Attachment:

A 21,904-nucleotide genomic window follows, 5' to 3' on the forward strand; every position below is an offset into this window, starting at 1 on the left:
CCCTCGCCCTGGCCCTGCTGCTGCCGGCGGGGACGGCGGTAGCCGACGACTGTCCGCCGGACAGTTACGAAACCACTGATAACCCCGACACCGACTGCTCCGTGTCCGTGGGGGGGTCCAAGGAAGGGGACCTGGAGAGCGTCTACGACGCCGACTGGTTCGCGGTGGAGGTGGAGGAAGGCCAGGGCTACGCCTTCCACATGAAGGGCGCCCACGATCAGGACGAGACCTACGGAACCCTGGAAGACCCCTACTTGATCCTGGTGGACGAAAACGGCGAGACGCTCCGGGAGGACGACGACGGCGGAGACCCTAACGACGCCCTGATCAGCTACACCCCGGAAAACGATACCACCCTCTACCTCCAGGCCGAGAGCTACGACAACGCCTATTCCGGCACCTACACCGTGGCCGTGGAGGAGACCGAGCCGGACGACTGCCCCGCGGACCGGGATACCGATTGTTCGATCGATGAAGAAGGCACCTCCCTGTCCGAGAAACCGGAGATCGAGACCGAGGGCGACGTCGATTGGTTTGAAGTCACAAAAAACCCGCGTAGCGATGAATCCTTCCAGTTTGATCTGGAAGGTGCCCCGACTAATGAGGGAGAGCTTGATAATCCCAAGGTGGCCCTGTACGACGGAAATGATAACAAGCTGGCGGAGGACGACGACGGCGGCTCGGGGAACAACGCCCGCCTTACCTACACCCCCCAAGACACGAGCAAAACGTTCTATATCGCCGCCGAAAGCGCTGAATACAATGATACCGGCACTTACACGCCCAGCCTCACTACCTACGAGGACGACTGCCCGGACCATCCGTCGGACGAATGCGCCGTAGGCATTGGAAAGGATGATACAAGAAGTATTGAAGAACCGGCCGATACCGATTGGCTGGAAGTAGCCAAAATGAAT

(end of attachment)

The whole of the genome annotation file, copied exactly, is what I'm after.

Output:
A 21,904-nucleotide genomic window follows, 5' to 3' on the forward strand; every position below is an offset into this window, starting at 1 on the left:
CCCTCGCCCTGGCCCTGCTGCTGCCGGCGGGGACGGCGGTAGCCGACGACTGTCCGCCGGACAGTTACGAAACCACTGATAACCCCGACACCGACTGCTCCGTGTCCGTGGGGGGGTCCAAGGAAGGGGACCTGGAGAGCGTCTACGACGCCGACTGGTTCGCGGTGGAGGTGGAGGAAGGCCAGGGCTACGCCTTCCACATGAAGGGCGCCCACGATCAGGACGAGACCTACGGAACCCTGGAAGACCCCTACTTGATCCTGGTGGACGAAAACGGCGAGACGCTCCGGGAGGACGACGACGGCGGAGACCCTAACGACGCCCTGATCAGCTACACCCCGGAAAACGATACCACCCTCTACCTCCAGGCCGAGAGCTACGACAACGCCTATTCCGGCACCTACACCGTGGCCGTGGAGGAGACCGAGCCGGACGACTGCCCCGCGGACCGGGATACCGATTGTTCGATCGATGAAGAAGGCACCTCCCTGTCCGAGAAACCGGAGATCGAGACCGAGGGCGACGTCGATTGGTTTGAAGTCACAAAAAACCCGCGTAGCGATGAATCCTTCCAGTTTGATCTGGAAGGTGCCCCGACTAATGAGGGAGAGCTTGATAATCCCAAGGTGGCCCTGTACGACGGAAATGATAACAAGCTGGCGGAGGACGACGACGGCGGCTCGGGGAACAACGCCCGCCTTACCTACACCCCCCAAGACACGAGCAAAACGTTCTATATCGCCGCCGAAAGCGCTGAATACAATGATACCGGCACTTACACGCCCAGCCTCACTACCTACGAGGACGACTGCCCGGACCATCCGTCGGACGAATGCGCCGTAGGCATTGGAAAGGATGATACAAGAAGTATTGAAGAACCGGCCGATACCGATTGGCTGGAAGTAGCCAAAATGAAT